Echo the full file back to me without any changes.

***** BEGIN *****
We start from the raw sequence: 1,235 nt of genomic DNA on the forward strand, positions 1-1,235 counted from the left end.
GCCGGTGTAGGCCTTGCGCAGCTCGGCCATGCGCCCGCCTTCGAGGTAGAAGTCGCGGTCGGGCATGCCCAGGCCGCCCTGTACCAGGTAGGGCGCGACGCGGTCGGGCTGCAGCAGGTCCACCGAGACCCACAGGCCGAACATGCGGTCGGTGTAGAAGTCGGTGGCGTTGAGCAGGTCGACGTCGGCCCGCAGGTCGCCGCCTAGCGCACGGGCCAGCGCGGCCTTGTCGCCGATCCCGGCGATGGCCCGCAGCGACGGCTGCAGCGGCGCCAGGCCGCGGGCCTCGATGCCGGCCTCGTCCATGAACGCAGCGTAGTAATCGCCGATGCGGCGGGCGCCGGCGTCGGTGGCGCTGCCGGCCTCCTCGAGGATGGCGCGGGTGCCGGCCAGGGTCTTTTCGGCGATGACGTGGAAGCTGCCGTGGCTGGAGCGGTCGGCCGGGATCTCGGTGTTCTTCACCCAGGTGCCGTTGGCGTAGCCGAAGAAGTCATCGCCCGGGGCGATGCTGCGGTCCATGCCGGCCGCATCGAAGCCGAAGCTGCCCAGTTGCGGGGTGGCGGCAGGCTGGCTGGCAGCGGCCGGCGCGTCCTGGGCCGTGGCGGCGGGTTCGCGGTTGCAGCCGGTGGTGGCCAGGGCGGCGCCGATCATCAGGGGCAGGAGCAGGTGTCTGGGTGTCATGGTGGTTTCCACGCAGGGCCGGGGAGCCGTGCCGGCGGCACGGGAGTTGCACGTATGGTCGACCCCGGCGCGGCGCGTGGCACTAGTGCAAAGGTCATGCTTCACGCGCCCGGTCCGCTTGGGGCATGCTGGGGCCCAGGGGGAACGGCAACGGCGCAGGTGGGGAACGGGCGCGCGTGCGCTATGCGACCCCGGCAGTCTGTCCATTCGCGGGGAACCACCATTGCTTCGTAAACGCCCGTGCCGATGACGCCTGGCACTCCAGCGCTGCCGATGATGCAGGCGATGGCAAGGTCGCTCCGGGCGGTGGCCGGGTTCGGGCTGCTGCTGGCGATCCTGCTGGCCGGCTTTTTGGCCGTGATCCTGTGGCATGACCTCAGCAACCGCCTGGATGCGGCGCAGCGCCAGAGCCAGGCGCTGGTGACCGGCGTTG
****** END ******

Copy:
We start from the raw sequence: 1,235 nt of genomic DNA on the forward strand, positions 1-1,235 counted from the left end.
GCCGGTGTAGGCCTTGCGCAGCTCGGCCATGCGCCCGCCTTCGAGGTAGAAGTCGCGGTCGGGCATGCCCAGGCCGCCCTGTACCAGGTAGGGCGCGACGCGGTCGGGCTGCAGCAGGTCCACCGAGACCCACAGGCCGAACATGCGGTCGGTGTAGAAGTCGGTGGCGTTGAGCAGGTCGACGTCGGCCCGCAGGTCGCCGCCTAGCGCACGGGCCAGCGCGGCCTTGTCGCCGATCCCGGCGATGGCCCGCAGCGACGGCTGCAGCGGCGCCAGGCCGCGGGCCTCGATGCCGGCCTCGTCCATGAACGCAGCGTAGTAATCGCCGATGCGGCGGGCGCCGGCGTCGGTGGCGCTGCCGGCCTCCTCGAGGATGGCGCGGGTGCCGGCCAGGGTCTTTTCGGCGATGACGTGGAAGCTGCCGTGGCTGGAGCGGTCGGCCGGGATCTCGGTGTTCTTCACCCAGGTGCCGTTGGCGTAGCCGAAGAAGTCATCGCCCGGGGCGATGCTGCGGTCCATGCCGGCCGCATCGAAGCCGAAGCTGCCCAGTTGCGGGGTGGCGGCAGGCTGGCTGGCAGCGGCCGGCGCGTCCTGGGCCGTGGCGGCGGGTTCGCGGTTGCAGCCGGTGGTGGCCAGGGCGGCGCCGATCATCAGGGGCAGGAGCAGGTGTCTGGGTGTCATGGTGGTTTCCACGCAGGGCCGGGGAGCCGTGCCGGCGGCACGGGAGTTGCACGTATGGTCGACCCCGGCGCGGCGCGTGGCACTAGTGCAAAGGTCATGCTTCACGCGCCCGGTCCGCTTGGGGCATGCTGGGGCCCAGGGGGAACGGCAACGGCGCAGGTGGGGAACGGGCGCGCGTGCGCTATGCGACCCCGGCAGTCTGTCCATTCGCGGGGAACCACCATTGCTTCGTAAACGCCCGTGCCGATGACGCCTGGCACTCCAGCGCTGCCGATGATGCAGGCGATGGCAAGGTCGCTCCGGGCGGTGGCCGGGTTCGGGCTGCTGCTGGCGATCCTGCTGGCCGGCTTTTTGGCCGTGATCCTGTGGCATGACCTCAGCAACCGCCTGGATGCGGCGCAGCGCCAGAGCCAGGCGCTGGTGACCGGCGTTG